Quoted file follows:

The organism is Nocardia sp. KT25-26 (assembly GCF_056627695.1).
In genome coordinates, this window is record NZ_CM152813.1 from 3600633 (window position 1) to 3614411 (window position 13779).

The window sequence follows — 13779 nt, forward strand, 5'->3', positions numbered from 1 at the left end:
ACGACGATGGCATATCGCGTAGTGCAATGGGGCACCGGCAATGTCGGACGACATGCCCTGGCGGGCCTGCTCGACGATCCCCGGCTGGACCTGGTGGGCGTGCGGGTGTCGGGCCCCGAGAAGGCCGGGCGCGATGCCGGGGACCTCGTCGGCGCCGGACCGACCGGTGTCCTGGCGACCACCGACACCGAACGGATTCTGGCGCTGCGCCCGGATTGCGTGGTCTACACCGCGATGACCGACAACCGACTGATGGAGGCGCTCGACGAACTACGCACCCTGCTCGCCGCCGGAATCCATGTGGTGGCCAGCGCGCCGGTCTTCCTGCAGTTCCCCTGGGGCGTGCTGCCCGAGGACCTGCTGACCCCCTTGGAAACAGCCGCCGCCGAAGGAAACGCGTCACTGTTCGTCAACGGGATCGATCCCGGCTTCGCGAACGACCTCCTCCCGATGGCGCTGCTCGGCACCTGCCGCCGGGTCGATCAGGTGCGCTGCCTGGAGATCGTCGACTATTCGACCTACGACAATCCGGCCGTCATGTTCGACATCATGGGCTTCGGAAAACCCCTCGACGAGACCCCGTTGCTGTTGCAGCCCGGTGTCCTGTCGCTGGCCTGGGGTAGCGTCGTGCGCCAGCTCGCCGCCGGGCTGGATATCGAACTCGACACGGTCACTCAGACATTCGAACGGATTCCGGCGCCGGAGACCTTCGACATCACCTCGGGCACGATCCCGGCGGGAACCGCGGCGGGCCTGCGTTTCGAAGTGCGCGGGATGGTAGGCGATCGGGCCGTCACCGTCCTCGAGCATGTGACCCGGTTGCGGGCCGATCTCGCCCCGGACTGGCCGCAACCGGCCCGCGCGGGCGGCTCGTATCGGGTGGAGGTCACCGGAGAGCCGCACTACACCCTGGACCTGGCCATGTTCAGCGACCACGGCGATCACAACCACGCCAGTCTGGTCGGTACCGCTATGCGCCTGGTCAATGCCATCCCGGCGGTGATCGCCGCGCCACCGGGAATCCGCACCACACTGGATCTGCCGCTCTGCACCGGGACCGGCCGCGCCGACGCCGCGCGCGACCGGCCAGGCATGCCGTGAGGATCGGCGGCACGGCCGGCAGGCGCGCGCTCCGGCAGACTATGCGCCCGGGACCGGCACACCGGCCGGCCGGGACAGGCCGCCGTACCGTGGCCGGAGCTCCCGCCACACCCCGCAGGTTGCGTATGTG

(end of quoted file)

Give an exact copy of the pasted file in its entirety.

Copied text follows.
The organism is Nocardia sp. KT25-26 (assembly GCF_056627695.1).
In genome coordinates, this window is record NZ_CM152813.1 from 3600633 (window position 1) to 3614411 (window position 13779).

The window sequence follows — 13779 nt, forward strand, 5'->3', positions numbered from 1 at the left end:
ACGACGATGGCATATCGCGTAGTGCAATGGGGCACCGGCAATGTCGGACGACATGCCCTGGCGGGCCTGCTCGACGATCCCCGGCTGGACCTGGTGGGCGTGCGGGTGTCGGGCCCCGAGAAGGCCGGGCGCGATGCCGGGGACCTCGTCGGCGCCGGACCGACCGGTGTCCTGGCGACCACCGACACCGAACGGATTCTGGCGCTGCGCCCGGATTGCGTGGTCTACACCGCGATGACCGACAACCGACTGATGGAGGCGCTCGACGAACTACGCACCCTGCTCGCCGCCGGAATCCATGTGGTGGCCAGCGCGCCGGTCTTCCTGCAGTTCCCCTGGGGCGTGCTGCCCGAGGACCTGCTGACCCCCTTGGAAACAGCCGCCGCCGAAGGAAACGCGTCACTGTTCGTCAACGGGATCGATCCCGGCTTCGCGAACGACCTCCTCCCGATGGCGCTGCTCGGCACCTGCCGCCGGGTCGATCAGGTGCGCTGCCTGGAGATCGTCGACTATTCGACCTACGACAATCCGGCCGTCATGTTCGACATCATGGGCTTCGGAAAACCCCTCGACGAGACCCCGTTGCTGTTGCAGCCCGGTGTCCTGTCGCTGGCCTGGGGTAGCGTCGTGCGCCAGCTCGCCGCCGGGCTGGATATCGAACTCGACACGGTCACTCAGACATTCGAACGGATTCCGGCGCCGGAGACCTTCGACATCACCTCGGGCACGATCCCGGCGGGAACCGCGGCGGGCCTGCGTTTCGAAGTGCGCGGGATGGTAGGCGATCGGGCCGTCACCGTCCTCGAGCATGTGACCCGGTTGCGGGCCGATCTCGCCCCGGACTGGCCGCAACCGGCCCGCGCGGGCGGCTCGTATCGGGTGGAGGTCACCGGAGAGCCGCACTACACCCTGGACCTGGCCATGTTCAGCGACCACGGCGATCACAACCACGCCAGTCTGGTCGGTACCGCTATGCGCCTGGTCAATGCCATCCCGGCGGTGATCGCCGCGCCACCGGGAATCCGCACCACACTGGATCTGCCGCTCTGCACCGGGACCGGCCGCGCCGACGCCGCGCGCGACCGGCCAGGCATGCCGTGAGGATCGGCGGCACGGCCGGCAGGCGCGCGCTCCGGCAGACTATGCGCCCGGGACCGGCACACCGGCCGGCCGGGACAGGCCGCCGTACCGTGGCCGGAGCTCCCGCCACACCCCGCAGGTTGCGTATGTG